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According to my handy Luach, on Pesach Sheini, some people omit tachanun (I haven't looked into any source texts to see who does) and according to the Wikipedia page, some eat matzah but I'm wondering about the nature of the day. Was there a sense of simcha for those people who were not observing Pesach Sheini through bringing a sacrifice in the time of the beit hamikdash? If not, why would anyone at all today mark the day in any way at all? And wouldn't those who "observe" it today through custom do so for 2 days because there would be the same concern over the date of Pesach Sheini outside of Israel as there would be for computing the date of Pesach itself!

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2 Answers 2

In his Luach Hayom Yom, the Lubavitcher Rebbe explains the message of Pesach Sheini: "The theme of Pesach Sheini is that it is never too late. It is always possible to put things right. Even if one was tamei (ritually impure), or one was far away, and even in a case of "lachem", when this (impurity etc.) was deliberate - nonetheless he can correct it." This idea that we always have a another chance to fix things is good cause for celebration.

See here regarding ommiting Tachanun on the 15 Iyar.

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Does he mention this as a reason for celebrating nowadays or is that your application of his words? –  msh210 Apr 21 '13 at 5:15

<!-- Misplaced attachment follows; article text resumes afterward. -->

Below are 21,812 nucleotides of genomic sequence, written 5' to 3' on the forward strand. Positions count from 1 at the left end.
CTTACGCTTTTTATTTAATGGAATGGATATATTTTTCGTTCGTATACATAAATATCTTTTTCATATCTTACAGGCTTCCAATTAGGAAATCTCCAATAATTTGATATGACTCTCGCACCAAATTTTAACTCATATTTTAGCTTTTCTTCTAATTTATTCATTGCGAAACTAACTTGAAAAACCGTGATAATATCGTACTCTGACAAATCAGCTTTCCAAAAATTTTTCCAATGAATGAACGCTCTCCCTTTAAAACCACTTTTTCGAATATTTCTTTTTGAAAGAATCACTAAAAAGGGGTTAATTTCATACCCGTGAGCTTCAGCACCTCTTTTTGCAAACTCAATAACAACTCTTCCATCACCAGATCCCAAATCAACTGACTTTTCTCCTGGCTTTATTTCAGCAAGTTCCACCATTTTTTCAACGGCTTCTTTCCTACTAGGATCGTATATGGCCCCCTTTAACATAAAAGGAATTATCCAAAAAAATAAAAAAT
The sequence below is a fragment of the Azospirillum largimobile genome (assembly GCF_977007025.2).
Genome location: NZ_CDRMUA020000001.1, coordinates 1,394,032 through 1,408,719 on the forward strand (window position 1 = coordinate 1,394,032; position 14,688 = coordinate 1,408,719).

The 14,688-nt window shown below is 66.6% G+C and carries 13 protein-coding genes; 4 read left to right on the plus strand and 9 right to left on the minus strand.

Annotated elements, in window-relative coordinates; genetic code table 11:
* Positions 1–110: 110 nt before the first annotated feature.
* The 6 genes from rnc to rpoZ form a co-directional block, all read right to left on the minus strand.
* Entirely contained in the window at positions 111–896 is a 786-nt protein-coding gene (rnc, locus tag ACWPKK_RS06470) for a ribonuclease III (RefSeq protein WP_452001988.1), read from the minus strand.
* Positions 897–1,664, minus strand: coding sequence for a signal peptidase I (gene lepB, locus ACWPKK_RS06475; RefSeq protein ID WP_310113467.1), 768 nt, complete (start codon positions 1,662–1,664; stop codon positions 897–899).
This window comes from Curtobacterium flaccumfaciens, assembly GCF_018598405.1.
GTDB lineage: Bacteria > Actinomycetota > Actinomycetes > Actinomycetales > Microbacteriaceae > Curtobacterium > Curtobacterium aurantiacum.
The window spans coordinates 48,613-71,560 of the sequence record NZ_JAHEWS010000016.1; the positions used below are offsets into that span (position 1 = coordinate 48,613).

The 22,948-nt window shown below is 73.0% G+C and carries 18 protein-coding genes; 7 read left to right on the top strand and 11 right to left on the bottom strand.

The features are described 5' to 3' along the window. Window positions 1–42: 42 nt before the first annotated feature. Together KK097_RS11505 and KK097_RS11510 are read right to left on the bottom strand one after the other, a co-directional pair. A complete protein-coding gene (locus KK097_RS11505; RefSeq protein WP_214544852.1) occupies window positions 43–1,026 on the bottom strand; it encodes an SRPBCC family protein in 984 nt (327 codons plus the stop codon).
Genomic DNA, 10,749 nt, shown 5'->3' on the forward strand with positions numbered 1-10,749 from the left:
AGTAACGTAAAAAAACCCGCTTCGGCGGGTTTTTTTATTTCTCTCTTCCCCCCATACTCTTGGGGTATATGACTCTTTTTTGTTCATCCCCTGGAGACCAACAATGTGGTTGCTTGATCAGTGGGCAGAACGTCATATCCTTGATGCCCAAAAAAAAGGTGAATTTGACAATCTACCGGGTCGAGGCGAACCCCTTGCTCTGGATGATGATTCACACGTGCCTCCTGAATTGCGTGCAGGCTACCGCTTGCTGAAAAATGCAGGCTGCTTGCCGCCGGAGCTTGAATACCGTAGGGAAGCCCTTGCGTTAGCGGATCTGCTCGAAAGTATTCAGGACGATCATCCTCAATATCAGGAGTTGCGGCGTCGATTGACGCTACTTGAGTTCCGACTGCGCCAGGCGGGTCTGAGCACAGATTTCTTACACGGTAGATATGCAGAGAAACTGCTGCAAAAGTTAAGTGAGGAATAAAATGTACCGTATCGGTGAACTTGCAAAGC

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@msh210 He doesn't specifically say that there. –  Michoel Apr 21 '13 at 5:29
    
@Michoel I like the point about not saying tachanun for both days but I don't know why it is such a shock that more people don't omit tachanun -- is there any reason for everyone to omit it on what amounts to be a private observance. –  Danno Apr 21 '13 at 19:14
    
@Dan More people used to not omit tachanun. Then everyone decided to forget their customs and skip tachanun whenever they could. :( –  Double AA Apr 21 '13 at 19:40

Megilas Taanis (perek 2) says that the 14th of Iyar, the day of the shechita of the Pesach, one does not make a hespid. It does not restrict this to those who are bringing the Pesach so it seems that it is a special day for everyone.

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* was a special day for everyone. Everything in that work was nullified except Purim and Chanukah. –  Double AA Apr 23 '13 at 2:53

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